New on the scene: The Humming Tree
If there is just one thing music lovers would lament about, it’s probably the lack of performance venues around. When one thinks of performance venues in Bangalore, it’s usually names like CounterCulture, Opus and BFlat that come to mind. These venues have contributed a great deal to the music culture in the city, and this year saw the birth of a new locale – The Humming Tree.
Impeccably ‘placed’ in the heart of the city, this performance venue is considered ‘the place to be’ – whether you’re there to perform, or to listen. Having already roped in big names from around the country like BASSfoundation, Your Chin, Parvaaz and The Lightyears Explode (to name a few), the sound at this place is absolutely impeccable. A warm ambiance, attentive staff and mouth-watering food just add to The Humming Tree’s credibility and ability to deliver to music lovers and pub-goers alike.
Over the weekend, I went in for a gig and cornered the shy yet good-natured owner of this new venue, Nikhil Barua, and got the lowdown on the ‘why’, ‘how’, ‘what’ and ‘where’ of The Humming Tree’s conception.
Noopur: Hi Nikhil! So, I have to say that Humming Tree has landed up being quite a known venue for indie music in the city. How did you think of starting it?
Nikhil: Well, I have to say that’s nice to hear. It started about 2 and a half, 3 years ago. Um… I was not really happy with what I was doing, and I said I want a change. I was just… at that point, very very open in my life. I had gone to see Mumford and Sons, this English band that were touring India. I watched them play with this Rajasthani band called Dharohar Project and they were amazing. Absolutely amazing. I spoke to the Mumford guys afterwards and they said “these are the best musicians we’ve ever played with, they intuitively understand music”. It really bothered me that most people in India had never heard of Dharohar Project. I like music, I do go around and I still hadn’t heard of them.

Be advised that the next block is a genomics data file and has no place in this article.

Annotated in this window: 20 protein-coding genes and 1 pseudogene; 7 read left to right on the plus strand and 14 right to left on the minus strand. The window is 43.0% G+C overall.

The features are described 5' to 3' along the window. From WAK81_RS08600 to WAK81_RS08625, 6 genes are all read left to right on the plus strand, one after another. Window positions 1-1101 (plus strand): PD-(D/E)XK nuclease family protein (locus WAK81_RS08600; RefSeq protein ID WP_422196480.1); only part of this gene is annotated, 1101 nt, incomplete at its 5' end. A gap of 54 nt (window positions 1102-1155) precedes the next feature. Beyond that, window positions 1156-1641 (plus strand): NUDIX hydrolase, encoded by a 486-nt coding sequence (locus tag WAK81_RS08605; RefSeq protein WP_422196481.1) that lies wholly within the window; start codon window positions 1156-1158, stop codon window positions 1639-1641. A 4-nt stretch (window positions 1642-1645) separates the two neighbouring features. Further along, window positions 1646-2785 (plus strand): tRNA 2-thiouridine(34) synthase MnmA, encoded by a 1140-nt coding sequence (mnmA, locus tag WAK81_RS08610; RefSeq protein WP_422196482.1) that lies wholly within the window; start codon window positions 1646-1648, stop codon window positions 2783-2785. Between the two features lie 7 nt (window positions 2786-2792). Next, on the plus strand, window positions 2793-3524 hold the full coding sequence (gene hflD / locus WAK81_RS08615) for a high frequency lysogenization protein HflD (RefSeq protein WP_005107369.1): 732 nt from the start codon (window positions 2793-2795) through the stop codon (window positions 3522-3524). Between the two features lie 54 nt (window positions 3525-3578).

A friend of mine had seen them guys play at a wedding in Jaipur, stuck on stage all day, getting paid a thousand bucks for all their work. Here are these guys who play beautiful music – it’s their livelihood, their sustenance. They are singer-songwriters and they are exactly what we need in this country. And I realized maybe I needed to be more involved with music. A place where we can promote artists, where we get people more exposure to artists… from both sides. It’s good for people to go to a live music show and be affected by music, understand what that means. So, I think that was the start of saying ok, maybe I want to do something in music. And I mean actually as a job, not just ‘like’ music.
I spoke to a couple of people. One of the guys from Mumford actually started this thing in London called “Communion”, which was pretty much the same thing. He got all the folk artists in England together and they’d have a ‘Communion’ night, where you wouldn’t know which artist was playing. But you knew it was good music. It works there also because one of his friends owns a venue in London, so they never had to be answerable to anyone. If they liked the band, they could put them on. It’s their venue. So I thought that would be great. If we have a venue as well, then I can push that. Because if I like a band now, I can bring whoever I want and ask them to play here. I don’t have to be answerable to anyone. It becomes our freedom, and how we do it and when we do it. That’s how the venue was born.
That was about 2 and a half years ago, and about 3 months ago we started with The Humming Tree. where we promote artists as much as we can while giving them exposure.
Noopur: I think that’s fabulous. In comparison to other music venues in Bangalore, you guys have a “No Cover, No Entry” policy. Why?
Nikhil: Um, I don’t think that’s actually a very good thing, in general. It’s great when people pay to watch artists. You go for a movie, you pay for that; you go for anything, you pay for it. Unfortunately in India, we are where we are. People don’t appreciate live music. So we’re probably five years away from people saying “you know what? I really like this artist and it’s definitely worth paying for.” So it’s almost like a social cause right now, where we say “Ok, we’ll take a hit. You come and you understand what good live music is.” Ideally artists should be paid. We pay them regardless of whether we charge an entry or not, but artists should have that respect to say that “you know what; people are paying to come and see us because we’ve really worked hard on this.”